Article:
Rural round-up

Farming on a senseless slippery slope:

A recent decision to extend 5.8 million hectares of land designated as ‘low slope’ to 9.6 million hectares is causing trouble for affected farmers.

The controversial map deeming 9.6 million hectares of NZ’s pastoral land as ‘low slope’ with specific stock exclusion zones has been described by North Otago farmer and sustainability advocate Jane Smith as “not fit for human consumption” let alone being stamped as regulation.

“Some bureaucrat has managed to change the topography of New Zealand – with the area defined as ‘low slope’ – growing from 5.8 million hectares in 2019 to 9.6 million hectares overnight with a simple stroke of a pen,” Jane Smith says.

She has no doubt this will be the ruling that breaks farmers’ backs. . .

Dairy industry proves durable under Covid-19 – NZIER report – Eric Frykberg:

Dairy sales have gained strength despite the pandemic but the industry could be undermined by government policy, an NZIER report says.

The report, written by the economic consultancy’s principal economist Chris Nixon, said the industry had brushed aside Covid-19 – earning more money, not less – and had defences against a movement towards trade protectionism and dairy substitutes such as almond milk.

It said the dairy industry had proven itself to be a durable part of the New Zealand economy and this would continue for the foreseeable future, but it needed careful attention from the government to maintain confidence.

Nixon said while many primary sectors rose modestly during Covid-19, or fell, dairy sales were strong. . . 

Out there living life and going places – Sally Rae:

Nine years ago, Anita Kendrick’s life was thrown upside down when she broke her back in a quad-bike accident while mustering sheep. Facing life in a wheelchair, she did not let her disability deter her from continuing her career in farming. Sally Rae reports.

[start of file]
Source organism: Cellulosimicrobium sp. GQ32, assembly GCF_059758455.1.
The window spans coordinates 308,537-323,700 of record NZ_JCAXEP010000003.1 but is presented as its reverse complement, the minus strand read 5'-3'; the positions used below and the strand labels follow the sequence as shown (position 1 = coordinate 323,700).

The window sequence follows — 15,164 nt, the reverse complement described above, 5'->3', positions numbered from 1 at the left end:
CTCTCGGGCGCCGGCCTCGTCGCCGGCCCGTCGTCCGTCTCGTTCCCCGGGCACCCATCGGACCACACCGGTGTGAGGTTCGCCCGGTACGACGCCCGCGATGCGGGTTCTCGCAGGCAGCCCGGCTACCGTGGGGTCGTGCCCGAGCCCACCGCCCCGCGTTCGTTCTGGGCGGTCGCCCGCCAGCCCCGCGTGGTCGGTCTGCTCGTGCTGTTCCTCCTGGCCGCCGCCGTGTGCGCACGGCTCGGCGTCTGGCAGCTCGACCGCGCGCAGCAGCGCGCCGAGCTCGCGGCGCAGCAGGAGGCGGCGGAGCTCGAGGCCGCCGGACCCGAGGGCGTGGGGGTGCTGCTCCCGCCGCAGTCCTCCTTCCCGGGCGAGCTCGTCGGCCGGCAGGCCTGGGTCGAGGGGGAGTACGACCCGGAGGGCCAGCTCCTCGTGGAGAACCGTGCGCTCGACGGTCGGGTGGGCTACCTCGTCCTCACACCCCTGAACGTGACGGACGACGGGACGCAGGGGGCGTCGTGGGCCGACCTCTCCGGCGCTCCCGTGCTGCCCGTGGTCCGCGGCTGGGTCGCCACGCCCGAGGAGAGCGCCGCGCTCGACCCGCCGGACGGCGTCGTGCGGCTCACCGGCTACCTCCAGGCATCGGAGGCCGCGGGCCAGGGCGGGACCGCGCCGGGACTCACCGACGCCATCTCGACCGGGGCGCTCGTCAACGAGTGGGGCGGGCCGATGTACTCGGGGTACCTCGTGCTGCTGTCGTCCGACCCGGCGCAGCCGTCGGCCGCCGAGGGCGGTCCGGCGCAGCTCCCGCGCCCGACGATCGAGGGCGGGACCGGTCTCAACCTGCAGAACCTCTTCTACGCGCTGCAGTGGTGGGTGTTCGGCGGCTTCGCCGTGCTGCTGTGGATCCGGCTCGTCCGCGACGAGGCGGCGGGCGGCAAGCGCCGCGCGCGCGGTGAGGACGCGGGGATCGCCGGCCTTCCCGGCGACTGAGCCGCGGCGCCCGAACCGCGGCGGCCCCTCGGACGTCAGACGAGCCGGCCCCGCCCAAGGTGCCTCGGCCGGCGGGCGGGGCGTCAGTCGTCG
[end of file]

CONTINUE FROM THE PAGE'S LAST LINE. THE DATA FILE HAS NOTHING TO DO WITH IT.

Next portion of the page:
Anita Kendrick is on the hunt for a job in the South Island.

The 27-year-old King Country shepherd said she had been keen for a long time to move south but, until now, had not had the confidence to do so. But that was now instilled and she was ready for a change.

Armed with her team of working dogs, she did not have the ideal job in mind — nor an area — although she was keen to work with sheep more than cattle, as they were more “user friendly”. She was also interested in getting involved in the stud aspect of breeding. . . 

Feds relieved wilding pine control efforts to ramp up:

Federated Farmers is relieved to see the government put more muscle today behind a nationwide plan to tackle more than 800,000 hectares of wilding pine infestations.

Last week’s massive fire in the Mackenzie Basin burnt an area of 2,000 hectares, mostly the pest ‘wilding’ pine trees and scrub.

Civil Defence Minister Peeni Henare went to the Mackenzie District last week to survey the fire damage near Lake Pukaki, the spread of which has in part been attributed to the wilding pines. . .

East-West divide dictates meat returns :

An East-West Covid split is dictating global meat returns for New Zealand farmers.

Countries like China, Taiwan and Japan, which acted early and implemented successful lockdowns, now find their economies on a firmer footing.

This is reflecting on receipts for NZ meat exports to these countries, says Westpac senior agri economist Nathan Penny.

A resurging Chinese economy bodes well for lamb and mutton demand as the country accounts for a large share of New Zealand’s exports. . .

 

Innovative technology protects crops, farmers and our future – Balwinder Singh Kang:

The swarm of locusts was so large, it blackened the sky in the middle of the day.

If we hadn’t known that this plague of pests was coming to attack our farms, we might have thought it was a massive dust storm or an eclipse of the sun.

Because we knew the locusts were on the move, we were ready for them. As they descended on our crops, our entire village came out to defend our fields. This was a struggle for survival-and the lesson we learned is that farmers like us need the best technologies to defeat this threat to our way of life. . . 

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